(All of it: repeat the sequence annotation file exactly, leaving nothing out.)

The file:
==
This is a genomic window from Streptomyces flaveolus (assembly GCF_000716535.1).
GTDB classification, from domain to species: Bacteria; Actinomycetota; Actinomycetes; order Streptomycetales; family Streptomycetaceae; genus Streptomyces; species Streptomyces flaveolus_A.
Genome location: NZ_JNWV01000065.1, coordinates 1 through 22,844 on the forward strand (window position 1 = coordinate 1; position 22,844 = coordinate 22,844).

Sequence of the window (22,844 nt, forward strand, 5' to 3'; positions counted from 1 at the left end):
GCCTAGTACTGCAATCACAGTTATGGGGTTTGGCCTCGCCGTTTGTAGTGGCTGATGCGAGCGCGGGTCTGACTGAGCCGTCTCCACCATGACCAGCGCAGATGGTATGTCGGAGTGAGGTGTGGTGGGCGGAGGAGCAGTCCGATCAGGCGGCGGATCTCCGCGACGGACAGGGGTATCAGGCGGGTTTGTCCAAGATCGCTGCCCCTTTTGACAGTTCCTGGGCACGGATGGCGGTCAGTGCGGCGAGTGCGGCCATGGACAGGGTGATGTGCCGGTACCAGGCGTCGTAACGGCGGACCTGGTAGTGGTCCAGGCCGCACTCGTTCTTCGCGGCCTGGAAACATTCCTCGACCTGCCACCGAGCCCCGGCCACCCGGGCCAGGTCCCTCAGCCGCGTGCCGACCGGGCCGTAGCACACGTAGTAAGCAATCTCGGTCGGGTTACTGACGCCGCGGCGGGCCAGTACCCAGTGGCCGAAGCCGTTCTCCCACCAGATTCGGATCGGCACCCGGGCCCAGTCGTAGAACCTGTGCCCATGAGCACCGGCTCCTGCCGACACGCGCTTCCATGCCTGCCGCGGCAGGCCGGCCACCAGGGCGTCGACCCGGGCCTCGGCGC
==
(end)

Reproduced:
This is a genomic window from Streptomyces flaveolus (assembly GCF_000716535.1).
GTDB classification, from domain to species: Bacteria; Actinomycetota; Actinomycetes; order Streptomycetales; family Streptomycetaceae; genus Streptomyces; species Streptomyces flaveolus_A.
Genome location: NZ_JNWV01000065.1, coordinates 1 through 22,844 on the forward strand (window position 1 = coordinate 1; position 22,844 = coordinate 22,844).

Sequence of the window (22,844 nt, forward strand, 5' to 3'; positions counted from 1 at the left end):
GCCTAGTACTGCAATCACAGTTATGGGGTTTGGCCTCGCCGTTTGTAGTGGCTGATGCGAGCGCGGGTCTGACTGAGCCGTCTCCACCATGACCAGCGCAGATGGTATGTCGGAGTGAGGTGTGGTGGGCGGAGGAGCAGTCCGATCAGGCGGCGGATCTCCGCGACGGACAGGGGTATCAGGCGGGTTTGTCCAAGATCGCTGCCCCTTTTGACAGTTCCTGGGCACGGATGGCGGTCAGTGCGGCGAGTGCGGCCATGGACAGGGTGATGTGCCGGTACCAGGCGTCGTAACGGCGGACCTGGTAGTGGTCCAGGCCGCACTCGTTCTTCGCGGCCTGGAAACATTCCTCGACCTGCCACCGAGCCCCGGCCACCCGGGCCAGGTCCCTCAGCCGCGTGCCGACCGGGCCGTAGCACACGTAGTAAGCAATCTCGGTCGGGTTACTGACGCCGCGGCGGGCCAGTACCCAGTGGCCGAAGCCGTTCTCCCACCAGATTCGGATCGGCACCCGGGCCCAGTCGTAGAACCTGTGCCCATGAGCACCGGCTCCTGCCGACACGCGCTTCCATGCCTGCCGCGGCAGGCCGGCCACCAGGGCGTCGACCCGGGCCTCGGCGC